The farmers I knew by then were amazed how fast the birds grew compared to 10, 20, 30 years earlier.

    A couple years ago the gentleman who had owned the largest farm in town (four 50′ x 600′ coops) commented what eggs were now selling for in the supermarket, twenty years earlier he would’ve spent that much just to buy grain it took to lay a dozen eggs.

    Since the late 80s the only large scale poultry left in town is R&D focused, developing larger, faster growing birds. The company that’s now located here (Pureline) specializes in breeding chickens that do not need anti-biotics. They were founded by Henry Saglio when he was 89 — Mr. Saglio had many decades earlier founded Arbor Acres which was a major breeder that helped develop many of today’s modern poultry lines, including de-emphasizing natural immunity because science at the time said you could compensate with anti-biotics.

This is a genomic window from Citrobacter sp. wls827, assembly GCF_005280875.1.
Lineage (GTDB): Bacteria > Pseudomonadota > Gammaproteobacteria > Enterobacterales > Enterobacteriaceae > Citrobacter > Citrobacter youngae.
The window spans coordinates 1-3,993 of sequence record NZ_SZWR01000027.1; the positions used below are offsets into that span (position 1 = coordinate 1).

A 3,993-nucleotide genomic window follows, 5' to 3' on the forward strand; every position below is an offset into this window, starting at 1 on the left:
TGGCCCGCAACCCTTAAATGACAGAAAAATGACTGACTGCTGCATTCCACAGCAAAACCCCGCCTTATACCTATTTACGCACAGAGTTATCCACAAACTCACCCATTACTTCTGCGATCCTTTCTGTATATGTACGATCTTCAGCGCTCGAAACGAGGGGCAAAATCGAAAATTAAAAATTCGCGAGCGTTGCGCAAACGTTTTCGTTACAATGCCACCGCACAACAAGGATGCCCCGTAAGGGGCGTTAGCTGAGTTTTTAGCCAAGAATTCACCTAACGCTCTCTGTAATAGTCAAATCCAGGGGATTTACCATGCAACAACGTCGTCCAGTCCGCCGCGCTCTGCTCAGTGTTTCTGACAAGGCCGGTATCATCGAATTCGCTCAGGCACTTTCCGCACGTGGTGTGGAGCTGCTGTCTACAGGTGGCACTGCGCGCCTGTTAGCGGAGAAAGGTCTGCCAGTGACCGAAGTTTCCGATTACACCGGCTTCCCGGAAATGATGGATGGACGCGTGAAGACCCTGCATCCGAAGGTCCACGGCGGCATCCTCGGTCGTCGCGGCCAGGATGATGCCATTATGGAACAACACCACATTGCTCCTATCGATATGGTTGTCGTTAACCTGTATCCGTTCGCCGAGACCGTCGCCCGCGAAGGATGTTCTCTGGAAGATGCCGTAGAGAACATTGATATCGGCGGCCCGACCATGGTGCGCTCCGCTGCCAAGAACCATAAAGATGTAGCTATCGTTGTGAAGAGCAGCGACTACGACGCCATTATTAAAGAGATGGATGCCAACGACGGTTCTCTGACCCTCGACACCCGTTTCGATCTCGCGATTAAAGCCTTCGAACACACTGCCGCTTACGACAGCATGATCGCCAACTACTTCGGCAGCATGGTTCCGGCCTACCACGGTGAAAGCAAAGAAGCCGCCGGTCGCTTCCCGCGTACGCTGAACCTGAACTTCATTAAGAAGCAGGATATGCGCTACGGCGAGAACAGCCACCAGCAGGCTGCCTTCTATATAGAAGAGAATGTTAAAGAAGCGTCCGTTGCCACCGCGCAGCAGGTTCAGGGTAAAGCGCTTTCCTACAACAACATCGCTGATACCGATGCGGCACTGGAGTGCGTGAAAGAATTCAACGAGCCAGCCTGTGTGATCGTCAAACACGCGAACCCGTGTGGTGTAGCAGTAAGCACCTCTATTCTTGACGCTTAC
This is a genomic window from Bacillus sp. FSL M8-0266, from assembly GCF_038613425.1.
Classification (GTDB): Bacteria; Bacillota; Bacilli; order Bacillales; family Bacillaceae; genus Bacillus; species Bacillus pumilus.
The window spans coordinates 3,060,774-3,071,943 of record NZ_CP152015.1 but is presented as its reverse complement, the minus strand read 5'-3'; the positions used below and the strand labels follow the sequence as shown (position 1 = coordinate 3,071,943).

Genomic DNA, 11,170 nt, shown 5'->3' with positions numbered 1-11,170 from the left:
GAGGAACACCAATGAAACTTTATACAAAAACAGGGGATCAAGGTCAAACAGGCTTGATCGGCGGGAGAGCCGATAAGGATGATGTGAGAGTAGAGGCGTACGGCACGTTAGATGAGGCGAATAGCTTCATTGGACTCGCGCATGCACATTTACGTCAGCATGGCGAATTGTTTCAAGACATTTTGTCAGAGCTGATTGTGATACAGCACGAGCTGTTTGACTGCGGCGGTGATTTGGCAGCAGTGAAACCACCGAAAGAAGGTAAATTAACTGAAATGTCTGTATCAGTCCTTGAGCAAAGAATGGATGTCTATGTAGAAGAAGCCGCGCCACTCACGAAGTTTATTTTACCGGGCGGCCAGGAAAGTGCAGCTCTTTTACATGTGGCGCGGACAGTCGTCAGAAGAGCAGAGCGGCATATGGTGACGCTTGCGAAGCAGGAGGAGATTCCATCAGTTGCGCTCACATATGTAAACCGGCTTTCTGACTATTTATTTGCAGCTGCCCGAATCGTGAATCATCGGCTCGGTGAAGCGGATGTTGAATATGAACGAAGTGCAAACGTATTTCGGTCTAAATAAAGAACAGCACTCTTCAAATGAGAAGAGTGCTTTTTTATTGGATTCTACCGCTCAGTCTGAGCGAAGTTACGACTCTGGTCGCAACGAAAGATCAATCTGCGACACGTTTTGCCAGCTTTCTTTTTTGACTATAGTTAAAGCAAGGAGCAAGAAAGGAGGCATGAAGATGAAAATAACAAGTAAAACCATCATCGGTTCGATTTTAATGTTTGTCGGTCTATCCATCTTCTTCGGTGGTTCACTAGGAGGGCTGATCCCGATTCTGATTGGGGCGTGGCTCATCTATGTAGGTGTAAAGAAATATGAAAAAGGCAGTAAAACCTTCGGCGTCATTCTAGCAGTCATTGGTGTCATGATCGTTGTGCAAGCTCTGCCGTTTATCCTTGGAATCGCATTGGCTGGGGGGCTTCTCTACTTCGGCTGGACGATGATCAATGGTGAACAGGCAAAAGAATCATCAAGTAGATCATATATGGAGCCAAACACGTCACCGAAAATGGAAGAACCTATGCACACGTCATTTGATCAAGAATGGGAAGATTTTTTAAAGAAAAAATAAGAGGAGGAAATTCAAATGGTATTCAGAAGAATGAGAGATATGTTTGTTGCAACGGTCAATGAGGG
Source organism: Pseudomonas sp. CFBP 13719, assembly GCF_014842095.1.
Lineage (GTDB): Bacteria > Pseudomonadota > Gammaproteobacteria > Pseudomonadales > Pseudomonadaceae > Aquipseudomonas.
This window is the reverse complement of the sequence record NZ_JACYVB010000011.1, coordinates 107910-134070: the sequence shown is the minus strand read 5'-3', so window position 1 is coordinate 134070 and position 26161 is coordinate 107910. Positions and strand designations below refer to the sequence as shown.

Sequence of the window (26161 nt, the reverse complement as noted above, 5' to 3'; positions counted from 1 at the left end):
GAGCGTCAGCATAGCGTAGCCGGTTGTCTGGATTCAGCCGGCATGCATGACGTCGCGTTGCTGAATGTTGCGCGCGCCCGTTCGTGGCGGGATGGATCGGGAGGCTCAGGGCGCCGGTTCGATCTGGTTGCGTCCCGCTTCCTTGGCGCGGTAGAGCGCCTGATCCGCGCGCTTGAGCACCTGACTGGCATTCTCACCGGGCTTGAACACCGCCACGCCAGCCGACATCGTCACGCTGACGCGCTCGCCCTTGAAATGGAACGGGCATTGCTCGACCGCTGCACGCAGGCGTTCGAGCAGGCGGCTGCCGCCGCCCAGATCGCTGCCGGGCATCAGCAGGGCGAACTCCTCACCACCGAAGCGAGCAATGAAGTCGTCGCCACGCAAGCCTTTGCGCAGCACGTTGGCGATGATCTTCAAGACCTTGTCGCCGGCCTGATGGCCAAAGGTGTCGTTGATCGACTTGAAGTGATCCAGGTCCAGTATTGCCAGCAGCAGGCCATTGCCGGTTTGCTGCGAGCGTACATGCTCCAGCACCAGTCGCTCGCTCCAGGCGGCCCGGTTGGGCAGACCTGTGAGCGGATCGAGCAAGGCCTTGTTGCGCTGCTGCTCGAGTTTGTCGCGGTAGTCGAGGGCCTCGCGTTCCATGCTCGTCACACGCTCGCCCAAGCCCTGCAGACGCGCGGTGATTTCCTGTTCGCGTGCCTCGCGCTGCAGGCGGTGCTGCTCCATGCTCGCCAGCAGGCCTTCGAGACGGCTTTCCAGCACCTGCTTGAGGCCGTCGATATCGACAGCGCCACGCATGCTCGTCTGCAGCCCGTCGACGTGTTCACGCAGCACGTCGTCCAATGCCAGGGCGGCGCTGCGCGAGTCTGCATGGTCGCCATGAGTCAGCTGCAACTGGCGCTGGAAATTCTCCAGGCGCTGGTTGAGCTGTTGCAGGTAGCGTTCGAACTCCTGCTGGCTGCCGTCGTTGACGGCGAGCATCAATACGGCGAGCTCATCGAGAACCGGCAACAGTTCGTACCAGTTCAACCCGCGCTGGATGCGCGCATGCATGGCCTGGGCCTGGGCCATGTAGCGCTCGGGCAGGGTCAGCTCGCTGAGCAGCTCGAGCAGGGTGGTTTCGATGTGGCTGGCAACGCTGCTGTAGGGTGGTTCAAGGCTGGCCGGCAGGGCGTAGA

6. Excellent post! In about 10-11 weeks, we’ll be doing the same with Rock Cornish. We did a group order of 222. 40 of them our OURS! Yay! I already anticipate the next time we do this!

  7. chickens raised indoors are ready in 5-6 weeks, how is that for quick. We had 25 day old chicks  off a friend who has 2 sheds 0f about 40,000 chickens. We raised them outdoors and all that wanted to do was eat and eat and eat!!!! we processed most of them betweent 10-12 weeks at home. they were very good but no were as good as some of the heritage breeds we have tried. We kept a couple longer and had 14lb chickens. more like turkeys. How ever you have to be careful as they can get to big and have trouble walking.